Today is #WorldRefugeeDay. As we think of the millions around the world who everyday are attempting to ground themselves and find meaning in their lives, hundreds and often thousands of miles away from the place they used to call home, I would like to invite you to join the #WithRefugees campaign. http://www.unhcr.org/refugeeday/us/petition/
Internally displaced persons and refugees do not create wars or natural disasters. In their vast majority, they had absolutely nothing to do with the policies and decisions that brought catastrophe to their homes. However, when violence and disaster come charging into your home, you are often faced between the choice of dying or leaving your home in order to survive. No human being should be faced with such a choice. Yet millions are, every single day. So the question we who have been privileged not to be faced with such a choice must ask ourselves, is, how do we respond? How do we respond to fellow human beings who have had to choose survival over home? What is our individual and collective responsibility as human beings?
Europe and the West as a whole, as they are wont to do, have captured world attention as they agonize over what to do with the millions who are arriving at their doorsteps. We, in those countries where disaster and tragedy have a higher percentage of occurrence than elsewhere in the world, have watched aghast as the rich, “developed”, sometimes self-proclaimed “culturally superior” West has turned its back on fellow human beings. People worry about how they will preserve their goods and services if all these other human beings come in to share them. Curious humanity indeed.
What people in western countries do not perhaps know, is that the majority of African and Arab refugees are found in African and Arab countries. The Middle East and North Africa host 39% of refugees while Sub-Saharan Africa hosts 29%. That is a combined 68% of the human beings seeking refuge due to forced displacement.
In countries where half of the population survives on less than $2 per day, people, humans, have found a way to welcome and share with humans from neighboring countries, not because they are precisely sure how to share their meager goods and services, but because that is what they believe that is what human beings should do.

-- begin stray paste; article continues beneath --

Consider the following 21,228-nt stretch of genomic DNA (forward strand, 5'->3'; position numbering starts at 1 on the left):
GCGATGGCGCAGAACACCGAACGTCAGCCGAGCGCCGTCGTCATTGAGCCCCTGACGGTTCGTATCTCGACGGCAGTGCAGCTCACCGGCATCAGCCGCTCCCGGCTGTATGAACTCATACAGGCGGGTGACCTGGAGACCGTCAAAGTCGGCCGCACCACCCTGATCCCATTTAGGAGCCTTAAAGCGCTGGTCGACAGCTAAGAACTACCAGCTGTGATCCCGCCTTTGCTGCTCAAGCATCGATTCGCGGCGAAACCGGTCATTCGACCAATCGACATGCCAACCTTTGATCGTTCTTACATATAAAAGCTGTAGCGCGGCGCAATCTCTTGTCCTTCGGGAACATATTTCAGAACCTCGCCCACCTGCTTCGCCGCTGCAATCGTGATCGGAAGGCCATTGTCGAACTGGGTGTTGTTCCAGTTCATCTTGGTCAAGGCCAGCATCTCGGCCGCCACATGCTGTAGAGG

My country, Cameroon, currently hosts over 350 000 Central Africans and Nigerians despite the fact that 190 000 of our own citizens are displaced persons. This would be the equivalent of the United States taking in 4.7 million refugees, close to 4 times the number it currently hosts, at a time when over 2.6 million of its own citizens are displaced from their homes. One shudders to think of the verbal vitriol we would all be subjected to by Trump and Co. were such numbers to even be evoked in American public discourse.
Jordan provides refuge for over 689,000 people, a full 10.4% of its population. One can only imagine how quickly Angela Merkel would have been deposed, had she dared to ask Germans to host 8 million refugees!
We all understand the notion of benefitting from the work you and/or your ancestors have done. Wanting to keep these gains for oneself is also human nature. However, wanting to keep them at the expense of the very survival of other human beings, begs the very notion of our humanity.
This is especially true when we can no longer ignore the fact that the “gains” of the West, which it is so reluctant to share with others today, were often made at the expense of the Global South, our mutually shared environment and with extreme abuse of the rights of other humans. We can no longer ignore that the wars and conflicts in the Global South, which are the major cause of forced displacement, have entrenched tentacles to the Global North whose cynicism in creating and maintaining conflict in order to preserve its “interests” have only begun to be deciphered.
There is no us and them. When conflict and disaster push human beings who did not cause them from their homes, there is only a WE! The displaced or refugee child, woman, man is you and me.
The woman in the Extreme North of my country, Cameroon, who lives on 75 cents per day and who has to walk 3 kilometers to carry water for her family teaches us a lesson. When she hears the knock of the refugee, she does not begin to calculate what this will do to her meager resources. She simply opens the door and says come in. We will share the little food and water we have, and together we will survive. She knows no them, only WE. Thanks to her, we are reminded of who we are as human beings. However, it is only if we apply her lesson and apply it well, that our collective humanity will survive.
I am so thankful for the countries who host refugees, the UNHCR, its dedicated staff, the donors who contribute to its important work as well as the refugees and host communities who give us all reason to hope on a daily basis. I am honored to be a member of the UNHCR Advisory Group. Please stand #WithRefugees sign this petition and donate. http://www.unhcr.org/refugeeday/us/petition/
© Credit photo: UNHCR/D. Mbaiorem, http://www.unhcr.org